“Just give us those good old songs.”
Last year Eagle Vision released four discs that were collectively known as The Frank Sinatra Collection. But when a man’s been singing for nearly 70 years, you can’t hold a career like that on just four discs. There was always going to have to be more. The more arrived in the shape of three more DVD’s brimming with Sinatra vintage shows. But that still wasn’t going to be enough. Now there are two more discs that bring us the classic Frank Sinatra Timex specials. This was a series of four specials that aired in 1959/1960. Each had a theme that carried through the broadcast hour.
Timex sponsored the specials, and we get the Timex spots throughout the broadcast. If you’re old enough, you recall John Cameron Swayze would subject a watch to some ridiculous punishment. He’d then show you that the watch took the beating and continued to function. On these shows you’ll see watches attached to boat motor propellers and arrows fired through a pane of glass. The tagline: “Takes a licking and keeps on ticking” was iconic for decades. It also demonstrates why years later it would turn out that Timex might have been the perfect sponsor for Old Blue Eyes. Like the watches, Frank’s career certainly took its share of licks. It also lasted through seven decades, and Francis Albert himself would continue to sport that voice of silk even through the nearly 70 years of heavy smoking and drinking. No question that Frank Sinatra took a beating and kept on singing.
He was The Beatles before The Beatles were The Beatles. His voice would make women swoon and men want to be him. He romanced some of the most beautiful women in Hollywood history, and he sat at tables with kings, princesses, and presidents. He was The Voice. The Chairman of the Board. He was Old Blue Eyes. His name was Francis Albert Sinatra, but we all called him Frank. He had an unprecedented singing career that literally covered seven decades. Eagle Rock Entertainment gives us a few frozen moments in time for three of those decades. The Frank Sinatra Collection is a group of television specials that give us a wonderful glimpse into several stages of the man’s career. Witness the evolution of the song selections as well as the man himself.
I’m not a fan of the “stand and deliver” method of teaching or concert specials. That’s what most of these shows are. It’s a bit strange for me to enjoy them as much as I do. Sinatra doesn’t use big screens with crazy images. There aren’t any pyrotechnics. He certainly isn’t doing any running or stage calisthenics. It’s just Frank with a microphone. But he’s always had the ability to cast a spell over his audiences, live or on a television screen. The music is front and center here with perhaps a guest or two and an orchestra playing behind him. It’s all Frank Sinatra ever needed, and these performances showcase that power about as well as you’ll find.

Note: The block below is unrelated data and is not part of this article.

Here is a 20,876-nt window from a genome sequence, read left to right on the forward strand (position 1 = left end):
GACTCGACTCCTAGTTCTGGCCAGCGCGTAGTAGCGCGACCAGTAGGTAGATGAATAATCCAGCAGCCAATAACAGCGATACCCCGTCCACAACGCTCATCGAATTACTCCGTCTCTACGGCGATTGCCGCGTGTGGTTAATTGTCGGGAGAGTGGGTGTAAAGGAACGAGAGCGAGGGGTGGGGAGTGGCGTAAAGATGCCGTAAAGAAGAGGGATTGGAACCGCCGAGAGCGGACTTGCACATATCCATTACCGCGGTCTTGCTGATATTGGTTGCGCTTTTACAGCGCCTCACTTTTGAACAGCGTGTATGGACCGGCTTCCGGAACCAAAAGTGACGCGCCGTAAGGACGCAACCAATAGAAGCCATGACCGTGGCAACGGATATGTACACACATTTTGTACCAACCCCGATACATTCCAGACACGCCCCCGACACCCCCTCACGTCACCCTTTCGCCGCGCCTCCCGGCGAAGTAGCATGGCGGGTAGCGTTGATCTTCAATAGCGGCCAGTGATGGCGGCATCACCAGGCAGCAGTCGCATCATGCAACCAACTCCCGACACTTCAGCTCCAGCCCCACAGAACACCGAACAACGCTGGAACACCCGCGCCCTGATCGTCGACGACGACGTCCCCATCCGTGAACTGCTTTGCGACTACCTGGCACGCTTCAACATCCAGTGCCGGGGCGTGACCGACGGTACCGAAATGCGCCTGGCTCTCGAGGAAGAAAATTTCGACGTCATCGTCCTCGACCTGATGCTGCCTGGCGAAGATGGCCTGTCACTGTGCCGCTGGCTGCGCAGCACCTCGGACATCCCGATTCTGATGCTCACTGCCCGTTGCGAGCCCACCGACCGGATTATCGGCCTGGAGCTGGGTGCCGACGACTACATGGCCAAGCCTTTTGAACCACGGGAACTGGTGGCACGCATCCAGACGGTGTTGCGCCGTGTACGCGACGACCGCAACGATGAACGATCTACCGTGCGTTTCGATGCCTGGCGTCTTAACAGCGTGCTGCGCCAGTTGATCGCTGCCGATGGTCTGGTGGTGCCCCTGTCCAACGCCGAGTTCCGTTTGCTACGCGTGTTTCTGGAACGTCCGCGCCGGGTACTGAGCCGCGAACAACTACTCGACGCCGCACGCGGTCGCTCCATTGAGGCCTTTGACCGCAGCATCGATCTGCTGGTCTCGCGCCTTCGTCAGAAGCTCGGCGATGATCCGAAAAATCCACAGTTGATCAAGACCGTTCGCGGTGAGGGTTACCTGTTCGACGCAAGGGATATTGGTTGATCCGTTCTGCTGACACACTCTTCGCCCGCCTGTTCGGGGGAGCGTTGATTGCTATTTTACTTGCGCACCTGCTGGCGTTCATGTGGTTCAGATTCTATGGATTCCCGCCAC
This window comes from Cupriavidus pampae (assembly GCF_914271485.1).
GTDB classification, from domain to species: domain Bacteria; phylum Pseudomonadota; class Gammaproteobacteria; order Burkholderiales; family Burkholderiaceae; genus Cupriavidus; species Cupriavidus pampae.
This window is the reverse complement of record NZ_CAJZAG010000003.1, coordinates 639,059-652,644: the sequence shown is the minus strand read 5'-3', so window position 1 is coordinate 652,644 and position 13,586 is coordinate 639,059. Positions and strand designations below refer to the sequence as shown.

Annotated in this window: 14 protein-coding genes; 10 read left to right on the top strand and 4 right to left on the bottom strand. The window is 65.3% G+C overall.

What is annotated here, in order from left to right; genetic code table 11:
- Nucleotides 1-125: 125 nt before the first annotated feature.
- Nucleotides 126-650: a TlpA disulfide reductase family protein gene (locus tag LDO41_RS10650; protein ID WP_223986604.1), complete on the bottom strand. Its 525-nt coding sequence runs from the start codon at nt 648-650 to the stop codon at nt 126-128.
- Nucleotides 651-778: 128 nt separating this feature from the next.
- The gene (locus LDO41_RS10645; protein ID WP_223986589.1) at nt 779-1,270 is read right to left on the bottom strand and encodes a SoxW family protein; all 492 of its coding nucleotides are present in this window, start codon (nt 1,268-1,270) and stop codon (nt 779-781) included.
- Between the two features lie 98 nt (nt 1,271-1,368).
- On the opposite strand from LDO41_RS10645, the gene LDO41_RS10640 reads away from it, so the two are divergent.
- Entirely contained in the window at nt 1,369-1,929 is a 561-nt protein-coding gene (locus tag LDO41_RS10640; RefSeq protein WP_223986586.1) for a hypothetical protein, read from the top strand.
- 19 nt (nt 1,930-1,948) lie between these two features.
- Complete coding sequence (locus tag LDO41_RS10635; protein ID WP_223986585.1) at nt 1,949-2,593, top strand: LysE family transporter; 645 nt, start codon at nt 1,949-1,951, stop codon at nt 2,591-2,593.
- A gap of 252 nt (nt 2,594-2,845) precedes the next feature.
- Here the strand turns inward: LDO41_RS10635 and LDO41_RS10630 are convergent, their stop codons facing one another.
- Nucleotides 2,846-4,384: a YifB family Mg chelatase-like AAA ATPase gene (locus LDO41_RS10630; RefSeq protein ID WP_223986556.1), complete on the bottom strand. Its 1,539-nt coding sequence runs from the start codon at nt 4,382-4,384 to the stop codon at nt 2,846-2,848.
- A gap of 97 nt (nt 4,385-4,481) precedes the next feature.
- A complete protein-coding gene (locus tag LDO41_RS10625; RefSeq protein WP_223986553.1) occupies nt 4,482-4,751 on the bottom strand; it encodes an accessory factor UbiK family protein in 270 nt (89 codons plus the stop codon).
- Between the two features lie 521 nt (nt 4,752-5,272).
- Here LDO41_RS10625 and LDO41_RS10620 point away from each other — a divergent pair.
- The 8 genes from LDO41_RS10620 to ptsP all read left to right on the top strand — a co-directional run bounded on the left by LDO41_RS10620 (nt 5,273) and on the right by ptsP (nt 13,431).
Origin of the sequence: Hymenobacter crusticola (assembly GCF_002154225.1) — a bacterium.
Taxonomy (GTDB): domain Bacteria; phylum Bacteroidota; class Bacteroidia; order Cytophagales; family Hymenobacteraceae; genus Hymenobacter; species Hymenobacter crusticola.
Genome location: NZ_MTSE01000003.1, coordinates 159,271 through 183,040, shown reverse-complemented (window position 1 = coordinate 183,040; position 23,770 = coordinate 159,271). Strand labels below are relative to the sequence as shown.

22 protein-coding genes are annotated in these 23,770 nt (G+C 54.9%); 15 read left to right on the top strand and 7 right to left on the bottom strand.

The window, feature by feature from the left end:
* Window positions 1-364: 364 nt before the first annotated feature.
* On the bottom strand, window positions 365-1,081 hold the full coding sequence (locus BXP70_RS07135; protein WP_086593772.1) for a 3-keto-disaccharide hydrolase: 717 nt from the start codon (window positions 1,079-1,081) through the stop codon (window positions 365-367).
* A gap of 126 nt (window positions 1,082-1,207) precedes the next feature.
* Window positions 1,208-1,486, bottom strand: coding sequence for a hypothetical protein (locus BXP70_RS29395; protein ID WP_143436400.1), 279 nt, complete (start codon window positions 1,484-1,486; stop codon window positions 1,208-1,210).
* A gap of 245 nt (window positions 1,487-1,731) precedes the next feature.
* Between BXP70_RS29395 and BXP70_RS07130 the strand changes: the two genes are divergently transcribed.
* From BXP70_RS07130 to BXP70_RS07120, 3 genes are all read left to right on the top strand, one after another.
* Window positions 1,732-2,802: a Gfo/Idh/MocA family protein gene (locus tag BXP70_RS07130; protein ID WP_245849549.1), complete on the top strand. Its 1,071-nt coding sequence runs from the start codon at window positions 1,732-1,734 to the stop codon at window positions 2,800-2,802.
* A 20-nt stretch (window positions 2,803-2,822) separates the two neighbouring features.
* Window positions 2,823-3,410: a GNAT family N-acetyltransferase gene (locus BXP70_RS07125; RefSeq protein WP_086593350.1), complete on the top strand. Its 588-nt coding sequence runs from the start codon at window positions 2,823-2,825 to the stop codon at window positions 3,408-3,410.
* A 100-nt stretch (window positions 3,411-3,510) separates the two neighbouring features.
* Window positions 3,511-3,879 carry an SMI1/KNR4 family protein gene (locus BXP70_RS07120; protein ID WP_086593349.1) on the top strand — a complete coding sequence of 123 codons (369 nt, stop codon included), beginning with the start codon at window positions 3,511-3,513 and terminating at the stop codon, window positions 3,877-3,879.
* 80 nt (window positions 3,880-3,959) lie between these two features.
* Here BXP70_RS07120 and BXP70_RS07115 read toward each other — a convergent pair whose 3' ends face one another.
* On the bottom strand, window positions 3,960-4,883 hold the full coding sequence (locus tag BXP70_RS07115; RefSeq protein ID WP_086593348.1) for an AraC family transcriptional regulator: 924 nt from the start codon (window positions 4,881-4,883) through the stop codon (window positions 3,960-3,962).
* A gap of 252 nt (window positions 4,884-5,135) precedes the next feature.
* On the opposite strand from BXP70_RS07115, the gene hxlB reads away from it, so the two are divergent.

These shows all featured plenty of guests and actually allowed less time for Frank himself. There are more solo numbers here and more variety than you found on the previous releases. They are all in black & white and sadly not in the best video condition. Many of the elaborate sets and lighting effects are lost in this translation. The age just doesn’t allow for anything better. At least the audio is much better with only minimal hiss that, once again, is an inevitable result of age. All of the shows feature the orchestration and arrangements of Nelson Riddle. Unfortunately, because of the variety show format the orchestra doesn’t get in the picture much at all during these four specials.
The Frank Sinatra Timex Show:
The first of the specials aired on ABC October 19, 1959. Guests for the night were Dean Martin, Mitzi Gaynor, Bing Crosby, and a surprise visit by Jimmy Durante, who joins the act in the finale as Frank and his gang are throwing out Durante imitations in a satiric salute. The big draw here was also a rather historic one. Much of the special puts the trio of Sinatra, Martin, and Crosby together. There’s some very entertaining banter here as each both gives and takes sharp shots from the others. They also acknowledge the historic moment, and you can tell that they’re also genuinely caught up in it as much as the audience between the barbs and the jokes. Frank often appeared with Dean Martin, of course. Dean was a member of the famous Rat Pack. He also would appear occasionally with Bing Crosby, particularly around the holidays. Seeing the three of them was a very rare treat indeed. It’s a magical night. My only true complaint here is that a too large number of the “bits” were medleys, and there were not as many full performances.
1) High Hopes (Bing Crosby/Dean Martin/Mitzi Gaynor) 2) Day In, Day Out (Frank Sinatra) 3) Together, Wherever We Go (Frank Sinatra/Bing Crosby/Dean Martin) 4) Hurricane (Mitzi Gaynor) 5) Talk To Me (Frank Sinatra/Mitzi Gaynor) 6) Cheek To Cheek (Bing Crosby/Dean Martin/Mitzi Gaynor) 7) Wrap Your Trouble In Dreams (Dean Martin 8) Medley: Good Old Songs/Down By The Old Mill Stream/The Old Gray Mare/In Shade Of The Old Apple Tree/That Old Feeling/Down The Old Ox Road/Old Rockin’ Chair/Old Devil Moon/You’re An Old Smoothie/My Old Flame/Ol’ Man River (Frank Sinatra/Bing Crosby/Dean Martin) 9) High Hopes (Frank Sinatra) 10) Medley: Just One Of Those Things/Angel Eyes/The Lady Is A Tramp (Frank Sinatra) 11) Medley: Start Each Day With A Song/Inka Dinka Doo/Baby, Won’t You Please Come Home (Frank Sinatra/Bing Crosby/Dean Martin/Mitzi Gaynor/Jimmy Durante)